I never have transitioned from one season to the next on time. My friends laugh about the year the Christmas tree stayed up until Valentine’s Day (it was real, not artificial) and they had to practically do an intervention to get me to take it down. This year, I didn’t even get my Easter decorations out. The snowman on the sideboard got taken down in early April and replaced by two Beatrix Potter figurines and a small basket of Easter eggs that I got for my birthday in March.
It is how I have approached the “things” in my life too. Not always being ready to part with the memories attached to the items I have collected over the years. This week, however, that sentimental streak paid off when I found an old camp tee shirt and jacket that I wore at age 14 while attending Wye Institute, a camp held at Aspen institute in Queenstown, MD in the 1970s and 80s. I looked for the camp clothing because Aspen is doing a documentary on Arthur Houghton and Wye Institute and had called me about being interviewed as a camper. Houghton, the president of Steuben Glass in New York, had founded the Wye Institute camp for gifted and talented adolescents from rural areas to expand their intellectual and creative minds. I viewed it as perfect timing, as did Aspen, when I brought the tee shirt and jacket to the documentary taping.
The green and white striped camp-issued cotton tee shirt brought me back to a time and place in my life when the ground shifted and something changed in me, something that changed my view of the world. It was the summer of 1974 when I attended the month-long camp at Wye Institute with other 8th graders from Maryland’s Eastern Shore and New York’s Finger Lakes region. We would be attending high school in the fall. We all wore the same camp uniforms. The only time we didn’t wear our camp clothes were when we went to bed each night and could wear our own pajamas. My bunk-mates and I talked late into the night about world peace, women’s lib and what we were going to do with our lives.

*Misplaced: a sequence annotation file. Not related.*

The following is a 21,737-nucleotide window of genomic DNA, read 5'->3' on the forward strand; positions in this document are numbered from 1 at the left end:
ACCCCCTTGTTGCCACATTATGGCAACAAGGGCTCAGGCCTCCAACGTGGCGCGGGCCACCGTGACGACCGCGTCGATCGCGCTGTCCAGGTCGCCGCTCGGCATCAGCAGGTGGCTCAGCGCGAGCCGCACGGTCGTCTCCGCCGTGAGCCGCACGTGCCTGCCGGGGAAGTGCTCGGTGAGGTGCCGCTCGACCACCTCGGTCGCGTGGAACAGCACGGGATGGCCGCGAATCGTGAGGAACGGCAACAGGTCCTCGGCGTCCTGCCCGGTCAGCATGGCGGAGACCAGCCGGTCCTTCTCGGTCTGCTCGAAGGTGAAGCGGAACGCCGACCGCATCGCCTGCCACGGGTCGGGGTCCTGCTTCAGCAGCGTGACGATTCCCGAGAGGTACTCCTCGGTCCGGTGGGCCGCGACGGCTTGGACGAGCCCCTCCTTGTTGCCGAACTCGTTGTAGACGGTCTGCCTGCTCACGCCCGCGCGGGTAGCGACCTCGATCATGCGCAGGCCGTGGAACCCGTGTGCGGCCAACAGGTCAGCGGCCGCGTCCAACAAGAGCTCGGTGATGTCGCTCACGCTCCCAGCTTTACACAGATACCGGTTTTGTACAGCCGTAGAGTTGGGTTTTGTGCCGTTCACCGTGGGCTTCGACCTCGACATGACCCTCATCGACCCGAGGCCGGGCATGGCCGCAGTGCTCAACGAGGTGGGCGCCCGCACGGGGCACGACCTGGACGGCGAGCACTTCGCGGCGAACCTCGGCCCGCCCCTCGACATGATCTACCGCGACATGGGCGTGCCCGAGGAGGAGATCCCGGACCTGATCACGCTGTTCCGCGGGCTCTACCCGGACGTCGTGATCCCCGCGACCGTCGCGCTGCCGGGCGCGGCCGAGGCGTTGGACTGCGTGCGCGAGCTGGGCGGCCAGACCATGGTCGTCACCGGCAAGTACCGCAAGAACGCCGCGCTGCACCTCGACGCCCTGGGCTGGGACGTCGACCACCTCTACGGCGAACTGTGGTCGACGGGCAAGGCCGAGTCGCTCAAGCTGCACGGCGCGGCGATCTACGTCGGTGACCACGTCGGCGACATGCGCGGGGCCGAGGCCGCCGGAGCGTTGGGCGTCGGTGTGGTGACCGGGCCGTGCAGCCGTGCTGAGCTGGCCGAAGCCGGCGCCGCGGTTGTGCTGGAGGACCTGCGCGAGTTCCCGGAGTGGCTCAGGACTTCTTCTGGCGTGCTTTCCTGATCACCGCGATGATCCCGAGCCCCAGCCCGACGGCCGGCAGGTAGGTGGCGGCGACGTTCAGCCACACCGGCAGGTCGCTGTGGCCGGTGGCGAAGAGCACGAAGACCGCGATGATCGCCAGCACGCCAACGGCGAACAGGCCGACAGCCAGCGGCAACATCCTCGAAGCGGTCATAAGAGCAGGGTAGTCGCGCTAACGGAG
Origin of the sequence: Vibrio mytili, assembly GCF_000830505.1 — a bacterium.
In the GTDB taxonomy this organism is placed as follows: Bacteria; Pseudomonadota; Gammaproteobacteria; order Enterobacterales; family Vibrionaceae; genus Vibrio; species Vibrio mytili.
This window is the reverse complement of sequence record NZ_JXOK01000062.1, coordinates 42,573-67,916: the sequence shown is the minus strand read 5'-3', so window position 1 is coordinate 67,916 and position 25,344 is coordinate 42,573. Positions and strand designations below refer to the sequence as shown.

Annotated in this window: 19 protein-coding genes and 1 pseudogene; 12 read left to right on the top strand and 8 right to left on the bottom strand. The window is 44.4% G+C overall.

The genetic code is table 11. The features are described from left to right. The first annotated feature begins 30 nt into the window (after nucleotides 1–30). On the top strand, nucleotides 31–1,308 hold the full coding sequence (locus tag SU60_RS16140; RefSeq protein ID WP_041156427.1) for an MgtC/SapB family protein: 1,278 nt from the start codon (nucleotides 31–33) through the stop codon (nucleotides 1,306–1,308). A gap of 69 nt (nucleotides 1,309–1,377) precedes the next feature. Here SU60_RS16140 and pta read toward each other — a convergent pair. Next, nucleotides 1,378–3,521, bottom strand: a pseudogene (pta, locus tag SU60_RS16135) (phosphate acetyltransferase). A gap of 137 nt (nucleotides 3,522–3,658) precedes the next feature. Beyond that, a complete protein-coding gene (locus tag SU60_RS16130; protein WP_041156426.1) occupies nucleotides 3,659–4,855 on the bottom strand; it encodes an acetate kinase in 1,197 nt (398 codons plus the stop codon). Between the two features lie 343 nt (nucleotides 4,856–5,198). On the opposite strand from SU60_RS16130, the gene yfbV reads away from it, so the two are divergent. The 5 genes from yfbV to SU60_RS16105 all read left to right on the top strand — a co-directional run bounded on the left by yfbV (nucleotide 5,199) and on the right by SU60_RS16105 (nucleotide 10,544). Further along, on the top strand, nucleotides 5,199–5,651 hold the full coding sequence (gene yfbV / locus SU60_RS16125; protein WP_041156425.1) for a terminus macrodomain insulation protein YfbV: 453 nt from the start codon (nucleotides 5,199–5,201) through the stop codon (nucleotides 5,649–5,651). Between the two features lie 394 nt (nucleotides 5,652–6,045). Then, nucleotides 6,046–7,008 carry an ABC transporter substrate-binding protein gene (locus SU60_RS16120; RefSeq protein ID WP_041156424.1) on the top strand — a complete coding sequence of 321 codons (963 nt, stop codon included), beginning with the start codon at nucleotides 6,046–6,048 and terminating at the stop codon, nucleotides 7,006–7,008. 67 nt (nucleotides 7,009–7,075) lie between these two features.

As campers we studied and discussed classic literature, film and theater, learning about how these things have shaped our country’s foundation. We explored art, music, creative writing, and the environment – learning how to sail on the Wye River and attending our first theater production of the play “Godspell” in Washington, DC. We even participated in social experiments. One experiment had half the group paint their faces in wild colors and shop in nearby Centreville, while the other half of the group without the painted faces shopped in the same shops. I was in the group with the painted faces and we were run out of the shops we went in.
At Wye Institute I realized that I wanted to be a writer. For the first time, I participated in a creative writing class and learned the power of the pen. The camp showed me that I could illicit a reaction from the words that I wrote. My peers responded to the words and that was powerful. It was a summer when we all learned we had opinions and that our voices could be heard.
We had debates and studied rhetoric. We even put on the musical, “The Fantasticks,” for our parents when they came to visit us mid-month. It was the first time many of us had been away from home and from our parents for this length of time. After leaving camp that summer, I remember how different I felt when I got home. I had been transformed somehow and knew that I would approach high school in a new anticipatory way.
Now, as I think about summer approaching, I wonder if my own college-aged son will one day remember working as a camp counselor, experiencing wet sleeping bags from summer thunderstorms, chiggers and poison ivy, lost bathing suits, glorious camp productions, and the tears of campers saying good-bye to new friends. While memories like these linger for all of us, we are forced to move ahead to the next chapter of our lives. Ready or not, the season is changing. I just need to find where I put that box of Easter decorations before Memorial Day arrives.